With drama, tense negotiations and some fascinating pitches, the business reality television show Shark Tank India has drawn an immense viewership. It has a simple conceit: aspiring entrepreneurs pitch their business ideas to “sharks” – a panel of investors – in the hopes of attracting funding from them.

The show offers viewers the thrill of imagining themselves as entrepreneurs and investors. It gives them a glimpse of the hallowed, seemingly mystical world of startup investing. Viewers get the chance to listen to investors speak and gain significant insights from them.

Ironically, a show intended to encourage entrepreneurship and affirm the belief in the entrepreneurial spirit has inadvertently put a spotlight on how capitalism really plays out in India. The success of the show has enabled viewers to understand that consumer welfare and fair competition do not play out the way they are supposed to.

Over time, sharp viewers begin to realise that capitalism fails them both as consumers and citizens.

Gross reality of gross margins

One of the most repeated questions on the show is “what is your gross margin?” Gross margin is what the company retains after deducting the costs directly associated with the production of goods, such as the price of raw materials, production expenses and labour charges. Companies do incur other costs, including marketing and logistics, but to consumers, the cost of production is what matters the most.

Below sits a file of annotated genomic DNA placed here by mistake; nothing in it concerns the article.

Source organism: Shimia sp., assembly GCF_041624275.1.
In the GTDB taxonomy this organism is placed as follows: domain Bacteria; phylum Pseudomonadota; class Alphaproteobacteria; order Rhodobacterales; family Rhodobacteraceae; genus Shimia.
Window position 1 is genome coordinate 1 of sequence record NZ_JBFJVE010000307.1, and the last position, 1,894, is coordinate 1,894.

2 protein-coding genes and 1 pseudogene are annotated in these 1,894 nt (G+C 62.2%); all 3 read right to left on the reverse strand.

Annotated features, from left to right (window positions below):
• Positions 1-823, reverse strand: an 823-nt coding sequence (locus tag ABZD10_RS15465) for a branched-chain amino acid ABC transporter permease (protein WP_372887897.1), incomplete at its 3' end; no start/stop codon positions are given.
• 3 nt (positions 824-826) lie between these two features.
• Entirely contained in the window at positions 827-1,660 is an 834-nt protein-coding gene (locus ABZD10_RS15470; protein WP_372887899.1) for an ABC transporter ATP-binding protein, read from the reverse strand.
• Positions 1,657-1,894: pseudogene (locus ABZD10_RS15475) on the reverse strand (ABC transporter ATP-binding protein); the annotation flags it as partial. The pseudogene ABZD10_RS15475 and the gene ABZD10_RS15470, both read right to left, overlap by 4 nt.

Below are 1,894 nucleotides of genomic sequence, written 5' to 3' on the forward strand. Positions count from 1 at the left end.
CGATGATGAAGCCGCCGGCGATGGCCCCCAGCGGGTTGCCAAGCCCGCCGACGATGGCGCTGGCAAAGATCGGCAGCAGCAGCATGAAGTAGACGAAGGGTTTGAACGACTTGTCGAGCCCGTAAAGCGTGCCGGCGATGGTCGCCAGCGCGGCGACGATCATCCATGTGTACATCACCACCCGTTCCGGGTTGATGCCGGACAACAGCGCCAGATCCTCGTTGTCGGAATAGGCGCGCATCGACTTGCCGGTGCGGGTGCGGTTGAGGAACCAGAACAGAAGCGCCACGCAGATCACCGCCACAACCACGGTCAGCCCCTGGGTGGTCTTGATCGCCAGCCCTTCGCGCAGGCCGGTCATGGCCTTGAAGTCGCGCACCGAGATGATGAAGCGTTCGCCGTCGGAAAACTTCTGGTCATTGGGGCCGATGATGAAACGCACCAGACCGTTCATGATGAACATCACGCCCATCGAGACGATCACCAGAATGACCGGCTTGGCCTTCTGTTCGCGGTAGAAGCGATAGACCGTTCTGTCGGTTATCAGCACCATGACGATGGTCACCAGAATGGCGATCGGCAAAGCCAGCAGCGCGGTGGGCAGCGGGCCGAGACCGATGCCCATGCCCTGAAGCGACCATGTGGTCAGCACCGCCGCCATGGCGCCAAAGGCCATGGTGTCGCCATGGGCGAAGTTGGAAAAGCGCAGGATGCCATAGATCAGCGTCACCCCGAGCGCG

Most companies pitched on Shark Tank India had a gross margin between 60%-80%. The higher the gross margins, the happier the sharks are. Sample this: a canned energy drink, which appeared in Season One, was sold for Rs 110, while the cost of producing it was a mere Rs 20. This amounted to a gross margin of over 80%.

Consumers generally believe that a product’s maximum retail price – MRP – is a natural outcome of market forces and any discount on the MRP benefits them. But Shark Tank India shows that there is nothing natural about price and that discounts are arbitrary at best.

This had been acknowledged by the Consumer Goods (Mandatory Printing of Cost of Production and Maximum Retail Price) Bill, 2006, which was introduced in Parliament in 2014. The bill had made it mandatory for manufacturers to print the cost of production alongside the maximum retail price on all products.

A supermarket in Ahmedabad. Credit: Reuters.

It did not, however, specify a formula for fixing the maximum retail price. The bill reasoned that such a measure will “curb the greed of manufacturers” and will help consumers make better decisions while making purchases. Since it was introduced in Parliament as a private member’s bill and the term of the Lok Sabha ended in 2019, the bill has lapsed.

Printing the cost of production on the package would enable consumers to know how much of the increase in price is on account of inflation and how much is the consequence of companies trying to take advantage of the situation.